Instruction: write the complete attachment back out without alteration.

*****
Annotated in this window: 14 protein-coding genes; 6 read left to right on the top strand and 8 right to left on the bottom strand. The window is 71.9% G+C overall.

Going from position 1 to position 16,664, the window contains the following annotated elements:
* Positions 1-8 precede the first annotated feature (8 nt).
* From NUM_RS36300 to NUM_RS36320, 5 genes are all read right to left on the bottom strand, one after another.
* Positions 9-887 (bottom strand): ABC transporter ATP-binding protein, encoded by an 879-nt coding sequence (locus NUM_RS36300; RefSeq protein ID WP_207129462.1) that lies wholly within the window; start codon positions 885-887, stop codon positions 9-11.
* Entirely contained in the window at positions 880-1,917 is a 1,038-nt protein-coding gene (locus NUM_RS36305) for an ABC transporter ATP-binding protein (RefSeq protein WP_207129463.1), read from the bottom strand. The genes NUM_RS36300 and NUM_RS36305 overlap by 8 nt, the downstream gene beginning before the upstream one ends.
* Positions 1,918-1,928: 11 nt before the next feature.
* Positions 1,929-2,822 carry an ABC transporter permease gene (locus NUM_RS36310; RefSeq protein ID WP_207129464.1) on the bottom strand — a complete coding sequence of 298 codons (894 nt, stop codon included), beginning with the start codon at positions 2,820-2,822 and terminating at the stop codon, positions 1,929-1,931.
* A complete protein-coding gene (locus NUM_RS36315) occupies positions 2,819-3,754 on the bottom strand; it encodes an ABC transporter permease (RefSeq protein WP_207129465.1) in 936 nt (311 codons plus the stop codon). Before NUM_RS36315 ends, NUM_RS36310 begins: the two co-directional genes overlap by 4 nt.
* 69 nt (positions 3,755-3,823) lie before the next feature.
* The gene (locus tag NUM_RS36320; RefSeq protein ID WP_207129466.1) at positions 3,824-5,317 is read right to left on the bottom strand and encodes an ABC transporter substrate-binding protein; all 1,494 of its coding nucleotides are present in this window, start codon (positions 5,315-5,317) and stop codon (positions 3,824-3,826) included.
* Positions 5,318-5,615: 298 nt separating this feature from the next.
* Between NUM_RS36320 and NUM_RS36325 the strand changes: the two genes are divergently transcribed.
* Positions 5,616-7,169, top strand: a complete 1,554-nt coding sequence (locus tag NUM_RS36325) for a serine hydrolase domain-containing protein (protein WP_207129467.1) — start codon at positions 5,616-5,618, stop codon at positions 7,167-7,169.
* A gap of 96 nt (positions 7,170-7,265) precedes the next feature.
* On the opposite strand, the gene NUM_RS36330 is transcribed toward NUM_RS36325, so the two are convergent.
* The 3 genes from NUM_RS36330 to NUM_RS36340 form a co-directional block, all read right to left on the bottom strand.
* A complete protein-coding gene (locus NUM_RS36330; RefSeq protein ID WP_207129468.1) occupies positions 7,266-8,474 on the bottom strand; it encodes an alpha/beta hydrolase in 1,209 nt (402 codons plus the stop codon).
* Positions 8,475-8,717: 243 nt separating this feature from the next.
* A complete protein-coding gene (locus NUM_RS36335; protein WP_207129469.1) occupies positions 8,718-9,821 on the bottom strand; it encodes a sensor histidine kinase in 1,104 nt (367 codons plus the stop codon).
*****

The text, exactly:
Annotated in this window: 14 protein-coding genes; 6 read left to right on the top strand and 8 right to left on the bottom strand. The window is 71.9% G+C overall.

Going from position 1 to position 16,664, the window contains the following annotated elements:
* Positions 1-8 precede the first annotated feature (8 nt).
* From NUM_RS36300 to NUM_RS36320, 5 genes are all read right to left on the bottom strand, one after another.
* Positions 9-887 (bottom strand): ABC transporter ATP-binding protein, encoded by an 879-nt coding sequence (locus NUM_RS36300; RefSeq protein ID WP_207129462.1) that lies wholly within the window; start codon positions 885-887, stop codon positions 9-11.
* Entirely contained in the window at positions 880-1,917 is a 1,038-nt protein-coding gene (locus NUM_RS36305) for an ABC transporter ATP-binding protein (RefSeq protein WP_207129463.1), read from the bottom strand. The genes NUM_RS36300 and NUM_RS36305 overlap by 8 nt, the downstream gene beginning before the upstream one ends.
* Positions 1,918-1,928: 11 nt before the next feature.
* Positions 1,929-2,822 carry an ABC transporter permease gene (locus NUM_RS36310; RefSeq protein ID WP_207129464.1) on the bottom strand — a complete coding sequence of 298 codons (894 nt, stop codon included), beginning with the start codon at positions 2,820-2,822 and terminating at the stop codon, positions 1,929-1,931.
* A complete protein-coding gene (locus NUM_RS36315) occupies positions 2,819-3,754 on the bottom strand; it encodes an ABC transporter permease (RefSeq protein WP_207129465.1) in 936 nt (311 codons plus the stop codon). Before NUM_RS36315 ends, NUM_RS36310 begins: the two co-directional genes overlap by 4 nt.
* 69 nt (positions 3,755-3,823) lie before the next feature.
* The gene (locus tag NUM_RS36320; RefSeq protein ID WP_207129466.1) at positions 3,824-5,317 is read right to left on the bottom strand and encodes an ABC transporter substrate-binding protein; all 1,494 of its coding nucleotides are present in this window, start codon (positions 5,315-5,317) and stop codon (positions 3,824-3,826) included.
* Positions 5,318-5,615: 298 nt separating this feature from the next.
* Between NUM_RS36320 and NUM_RS36325 the strand changes: the two genes are divergently transcribed.
* Positions 5,616-7,169, top strand: a complete 1,554-nt coding sequence (locus tag NUM_RS36325) for a serine hydrolase domain-containing protein (protein WP_207129467.1) — start codon at positions 5,616-5,618, stop codon at positions 7,167-7,169.
* A gap of 96 nt (positions 7,170-7,265) precedes the next feature.
* On the opposite strand, the gene NUM_RS36330 is transcribed toward NUM_RS36325, so the two are convergent.
* The 3 genes from NUM_RS36330 to NUM_RS36340 form a co-directional block, all read right to left on the bottom strand.
* A complete protein-coding gene (locus NUM_RS36330; RefSeq protein ID WP_207129468.1) occupies positions 7,266-8,474 on the bottom strand; it encodes an alpha/beta hydrolase in 1,209 nt (402 codons plus the stop codon).
* Positions 8,475-8,717: 243 nt separating this feature from the next.
* A complete protein-coding gene (locus NUM_RS36335; protein WP_207129469.1) occupies positions 8,718-9,821 on the bottom strand; it encodes a sensor histidine kinase in 1,104 nt (367 codons plus the stop codon).